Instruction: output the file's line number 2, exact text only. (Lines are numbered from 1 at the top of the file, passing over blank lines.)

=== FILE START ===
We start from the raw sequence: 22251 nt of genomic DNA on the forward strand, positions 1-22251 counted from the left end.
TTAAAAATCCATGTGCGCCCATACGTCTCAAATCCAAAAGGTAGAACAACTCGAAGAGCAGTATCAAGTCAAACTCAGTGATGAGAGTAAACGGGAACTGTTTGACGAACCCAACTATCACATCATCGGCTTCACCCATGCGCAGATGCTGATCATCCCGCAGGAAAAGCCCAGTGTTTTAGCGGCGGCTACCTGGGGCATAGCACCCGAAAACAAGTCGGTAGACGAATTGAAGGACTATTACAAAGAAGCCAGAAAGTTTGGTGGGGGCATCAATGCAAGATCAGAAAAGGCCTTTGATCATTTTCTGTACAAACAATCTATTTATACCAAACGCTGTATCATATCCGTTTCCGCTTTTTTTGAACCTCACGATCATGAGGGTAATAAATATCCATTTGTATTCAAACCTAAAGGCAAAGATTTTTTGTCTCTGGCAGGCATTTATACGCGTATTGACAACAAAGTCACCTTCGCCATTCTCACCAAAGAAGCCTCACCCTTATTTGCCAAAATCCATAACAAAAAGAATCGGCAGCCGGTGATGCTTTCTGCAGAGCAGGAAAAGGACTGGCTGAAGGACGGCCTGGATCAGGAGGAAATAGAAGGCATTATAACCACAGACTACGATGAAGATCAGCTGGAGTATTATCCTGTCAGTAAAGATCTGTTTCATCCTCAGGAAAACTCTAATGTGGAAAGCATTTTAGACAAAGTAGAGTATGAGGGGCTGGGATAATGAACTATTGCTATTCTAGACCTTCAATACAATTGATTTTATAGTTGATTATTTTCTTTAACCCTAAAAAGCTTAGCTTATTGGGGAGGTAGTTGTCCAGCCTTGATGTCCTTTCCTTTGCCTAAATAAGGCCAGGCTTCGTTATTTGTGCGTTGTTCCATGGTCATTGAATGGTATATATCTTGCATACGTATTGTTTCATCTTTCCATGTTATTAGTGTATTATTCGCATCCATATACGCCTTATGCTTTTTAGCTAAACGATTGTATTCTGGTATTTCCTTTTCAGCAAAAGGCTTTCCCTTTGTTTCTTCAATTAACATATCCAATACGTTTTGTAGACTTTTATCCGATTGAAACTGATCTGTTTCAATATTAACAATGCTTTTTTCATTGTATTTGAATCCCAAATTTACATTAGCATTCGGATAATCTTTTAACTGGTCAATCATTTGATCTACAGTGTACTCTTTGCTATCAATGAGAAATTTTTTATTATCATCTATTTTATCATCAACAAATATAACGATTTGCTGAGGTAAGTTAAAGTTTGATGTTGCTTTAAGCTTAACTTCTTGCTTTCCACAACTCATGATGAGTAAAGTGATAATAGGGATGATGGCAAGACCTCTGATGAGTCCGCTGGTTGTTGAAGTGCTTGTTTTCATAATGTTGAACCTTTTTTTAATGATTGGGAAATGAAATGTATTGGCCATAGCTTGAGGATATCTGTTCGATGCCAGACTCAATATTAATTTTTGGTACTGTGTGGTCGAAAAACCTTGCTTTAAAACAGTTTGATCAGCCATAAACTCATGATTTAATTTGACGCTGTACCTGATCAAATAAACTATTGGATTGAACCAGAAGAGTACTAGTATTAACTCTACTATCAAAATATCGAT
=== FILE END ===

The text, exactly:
TTAAAAATCCATGTGCGCCCATACGTCTCAAATCCAAAAGGTAGAACAACTCGAAGAGCAGTATCAAGTCAAACTCAGTGATGAGAGTAAACGGGAACTGTTTGACGAACCCAACTATCACATCATCGGCTTCACCCATGCGCAGATGCTGATCATCCCGCAGGAAAAGCCCAGTGTTTTAGCGGCGGCTACCTGGGGCATAGCACCCGAAAACAAGTCGGTAGACGAATTGAAGGACTATTACAAAGAAGCCAGAAAGTTTGGTGGGGGCATCAATGCAAGATCAGAAAAGGCCTTTGATCATTTTCTGTACAAACAATCTATTTATACCAAACGCTGTATCATATCCGTTTCCGCTTTTTTTGAACCTCACGATCATGAGGGTAATAAATATCCATTTGTATTCAAACCTAAAGGCAAAGATTTTTTGTCTCTGGCAGGCATTTATACGCGTATTGACAACAAAGTCACCTTCGCCATTCTCACCAAAGAAGCCTCACCCTTATTTGCCAAAATCCATAACAAAAAGAATCGGCAGCCGGTGATGCTTTCTGCAGAGCAGGAAAAGGACTGGCTGAAGGACGGCCTGGATCAGGAGGAAATAGAAGGCATTATAACCACAGACTACGATGAAGATCAGCTGGAGTATTATCCTGTCAGTAAAGATCTGTTTCATCCTCAGGAAAACTCTAATGTGGAAAGCATTTTAGACAAAGTAGAGTATGAGGGGCTGGGATAATGAACTATTGCTATTCTAGACCTTCAATACAATTGATTTTATAGTTGATTATTTTCTTTAACCCTAAAAAGCTTAGCTTATTGGGGAGGTAGTTGTCCAGCCTTGATGTCCTTTCCTTTGCCTAAATAAGGCCAGGCTTCGTTATTTGTGCGTTGTTCCATGGTCATTGAATGGTATATATCTTGCATACGTATTGTTTCATCTTTCCATGTTATTAGTGTATTATTCGCATCCATATACGCCTTATGCTTTTTAGCTAAACGATTGTATTCTGGTATTTCCTTTTCAGCAAAAGGCTTTCCCTTTGTTTCTTCAATTAACATATCCAATACGTTTTGTAGACTTTTATCCGATTGAAACTGATCTGTTTCAATATTAACAATGCTTTTTTCATTGTATTTGAATCCCAAATTTACATTAGCATTCGGATAATCTTTTAACTGGTCAATCATTTGATCTACAGTGTACTCTTTGCTATCAATGAGAAATTTTTTATTATCATCTATTTTATCATCAACAAATATAACGATTTGCTGAGGTAAGTTAAAGTTTGATGTTGCTTTAAGCTTAACTTCTTGCTTTCCACAACTCATGATGAGTAAAGTGATAATAGGGATGATGGCAAGACCTCTGATGAGTCCGCTGGTTGTTGAAGTGCTTGTTTTCATAATGTTGAACCTTTTTTTAATGATTGGGAAATGAAATGTATTGGCCATAGCTTGAGGATATCTGTTCGATGCCAGACTCAATATTAATTTTTGGTACTGTGTGGTCGAAAAACCTTGCTTTAAAACAGTTTGATCAGCCATAAACTCATGATTTAATTTGACGCTGTACCTGATCAAATAAACTATTGGATTGAACCAGAAGAGTACTAGTATTAACTCTACTATCAAAATATCGAT